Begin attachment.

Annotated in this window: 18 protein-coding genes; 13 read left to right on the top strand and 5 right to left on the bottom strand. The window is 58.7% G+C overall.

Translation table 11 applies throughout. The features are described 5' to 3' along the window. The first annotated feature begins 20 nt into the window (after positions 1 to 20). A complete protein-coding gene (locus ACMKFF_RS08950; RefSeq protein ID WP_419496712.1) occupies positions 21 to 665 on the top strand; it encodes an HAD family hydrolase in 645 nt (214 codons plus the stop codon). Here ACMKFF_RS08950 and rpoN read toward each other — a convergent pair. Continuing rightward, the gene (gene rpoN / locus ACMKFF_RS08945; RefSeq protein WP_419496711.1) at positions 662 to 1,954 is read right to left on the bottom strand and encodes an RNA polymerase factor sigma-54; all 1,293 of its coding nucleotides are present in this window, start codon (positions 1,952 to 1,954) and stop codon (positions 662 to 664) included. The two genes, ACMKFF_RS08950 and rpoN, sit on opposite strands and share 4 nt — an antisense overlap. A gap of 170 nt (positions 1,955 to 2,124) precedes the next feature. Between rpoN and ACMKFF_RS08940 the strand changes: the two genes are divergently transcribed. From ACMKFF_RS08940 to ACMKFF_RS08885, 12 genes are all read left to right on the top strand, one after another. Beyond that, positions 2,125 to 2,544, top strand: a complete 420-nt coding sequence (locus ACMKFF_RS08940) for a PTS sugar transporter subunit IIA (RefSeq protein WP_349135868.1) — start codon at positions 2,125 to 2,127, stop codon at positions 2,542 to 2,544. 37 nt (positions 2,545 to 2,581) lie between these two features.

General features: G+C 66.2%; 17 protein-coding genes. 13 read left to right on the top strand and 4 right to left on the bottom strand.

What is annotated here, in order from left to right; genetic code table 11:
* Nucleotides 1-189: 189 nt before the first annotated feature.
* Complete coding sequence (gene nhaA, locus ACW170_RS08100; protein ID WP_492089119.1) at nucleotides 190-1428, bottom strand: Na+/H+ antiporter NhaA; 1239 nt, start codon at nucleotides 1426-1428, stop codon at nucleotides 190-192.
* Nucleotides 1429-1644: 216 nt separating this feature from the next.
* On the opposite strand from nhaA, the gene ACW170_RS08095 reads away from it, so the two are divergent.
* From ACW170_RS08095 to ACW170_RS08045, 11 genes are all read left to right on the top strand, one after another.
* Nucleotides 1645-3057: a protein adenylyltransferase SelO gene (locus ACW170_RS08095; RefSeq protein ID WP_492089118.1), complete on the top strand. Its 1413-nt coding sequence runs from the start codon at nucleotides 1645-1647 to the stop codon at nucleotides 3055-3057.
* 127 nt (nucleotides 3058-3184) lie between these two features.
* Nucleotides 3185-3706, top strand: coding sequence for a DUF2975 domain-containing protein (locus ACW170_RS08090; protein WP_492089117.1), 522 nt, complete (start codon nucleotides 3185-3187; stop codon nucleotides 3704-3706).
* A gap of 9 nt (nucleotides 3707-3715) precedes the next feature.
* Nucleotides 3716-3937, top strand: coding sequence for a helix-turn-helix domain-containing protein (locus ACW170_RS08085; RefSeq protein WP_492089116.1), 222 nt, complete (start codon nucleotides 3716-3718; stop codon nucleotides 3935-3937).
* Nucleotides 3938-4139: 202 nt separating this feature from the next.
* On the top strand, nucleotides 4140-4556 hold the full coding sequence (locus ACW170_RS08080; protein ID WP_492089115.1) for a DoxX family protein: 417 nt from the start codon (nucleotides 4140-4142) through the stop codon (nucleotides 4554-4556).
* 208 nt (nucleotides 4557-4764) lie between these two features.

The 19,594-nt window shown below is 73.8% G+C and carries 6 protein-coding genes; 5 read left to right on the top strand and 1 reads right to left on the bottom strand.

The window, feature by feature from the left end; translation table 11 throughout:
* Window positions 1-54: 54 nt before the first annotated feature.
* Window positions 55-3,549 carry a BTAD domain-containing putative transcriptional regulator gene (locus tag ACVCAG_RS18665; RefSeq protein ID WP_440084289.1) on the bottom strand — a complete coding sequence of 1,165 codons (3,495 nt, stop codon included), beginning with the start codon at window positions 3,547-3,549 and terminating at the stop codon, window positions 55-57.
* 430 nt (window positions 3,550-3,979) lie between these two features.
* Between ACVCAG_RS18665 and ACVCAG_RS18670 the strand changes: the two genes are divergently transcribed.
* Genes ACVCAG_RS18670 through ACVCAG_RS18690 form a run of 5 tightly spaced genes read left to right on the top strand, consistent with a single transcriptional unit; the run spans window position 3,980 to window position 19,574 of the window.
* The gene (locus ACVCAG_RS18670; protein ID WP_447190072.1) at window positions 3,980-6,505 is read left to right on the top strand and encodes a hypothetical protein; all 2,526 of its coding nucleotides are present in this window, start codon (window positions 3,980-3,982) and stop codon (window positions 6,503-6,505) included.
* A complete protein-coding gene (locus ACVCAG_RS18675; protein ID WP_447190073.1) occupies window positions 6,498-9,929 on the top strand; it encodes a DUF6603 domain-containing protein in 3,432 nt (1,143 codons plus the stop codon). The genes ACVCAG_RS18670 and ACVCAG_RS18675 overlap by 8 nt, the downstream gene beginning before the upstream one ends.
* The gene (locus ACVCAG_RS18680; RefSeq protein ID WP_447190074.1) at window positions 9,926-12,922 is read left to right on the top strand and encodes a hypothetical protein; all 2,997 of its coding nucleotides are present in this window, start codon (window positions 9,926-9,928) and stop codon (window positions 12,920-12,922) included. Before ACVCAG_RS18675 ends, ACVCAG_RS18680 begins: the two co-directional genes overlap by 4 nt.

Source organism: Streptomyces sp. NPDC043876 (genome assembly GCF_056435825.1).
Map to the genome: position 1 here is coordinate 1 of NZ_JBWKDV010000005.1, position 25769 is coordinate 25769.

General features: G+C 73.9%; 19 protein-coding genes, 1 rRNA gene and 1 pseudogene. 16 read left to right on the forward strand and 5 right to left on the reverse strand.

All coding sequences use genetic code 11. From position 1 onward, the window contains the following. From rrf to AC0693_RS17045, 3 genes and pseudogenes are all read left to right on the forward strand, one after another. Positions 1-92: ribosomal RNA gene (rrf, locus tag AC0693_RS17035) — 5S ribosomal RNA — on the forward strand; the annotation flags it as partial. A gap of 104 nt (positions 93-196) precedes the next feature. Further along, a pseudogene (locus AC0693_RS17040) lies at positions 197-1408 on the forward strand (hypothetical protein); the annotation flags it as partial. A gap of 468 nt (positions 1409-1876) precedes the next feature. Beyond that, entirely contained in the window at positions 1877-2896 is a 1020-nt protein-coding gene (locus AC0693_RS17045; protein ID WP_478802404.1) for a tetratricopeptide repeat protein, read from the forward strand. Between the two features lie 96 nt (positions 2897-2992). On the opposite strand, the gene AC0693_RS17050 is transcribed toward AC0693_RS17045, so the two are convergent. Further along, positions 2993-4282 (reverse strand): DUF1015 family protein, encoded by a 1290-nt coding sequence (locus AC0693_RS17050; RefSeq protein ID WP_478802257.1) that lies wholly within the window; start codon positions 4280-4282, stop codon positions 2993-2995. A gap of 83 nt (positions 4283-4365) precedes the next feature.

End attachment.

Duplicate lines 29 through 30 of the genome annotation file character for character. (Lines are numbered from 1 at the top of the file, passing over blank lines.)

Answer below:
Map to the genome: position 1 here is coordinate 1 of NZ_JBWKDV010000005.1, position 25769 is coordinate 25769.

General features: G+C 73.9%; 19 protein-coding genes, 1 rRNA gene and 1 pseudogene. 16 read left to right on the forward strand and 5 right to left on the reverse strand.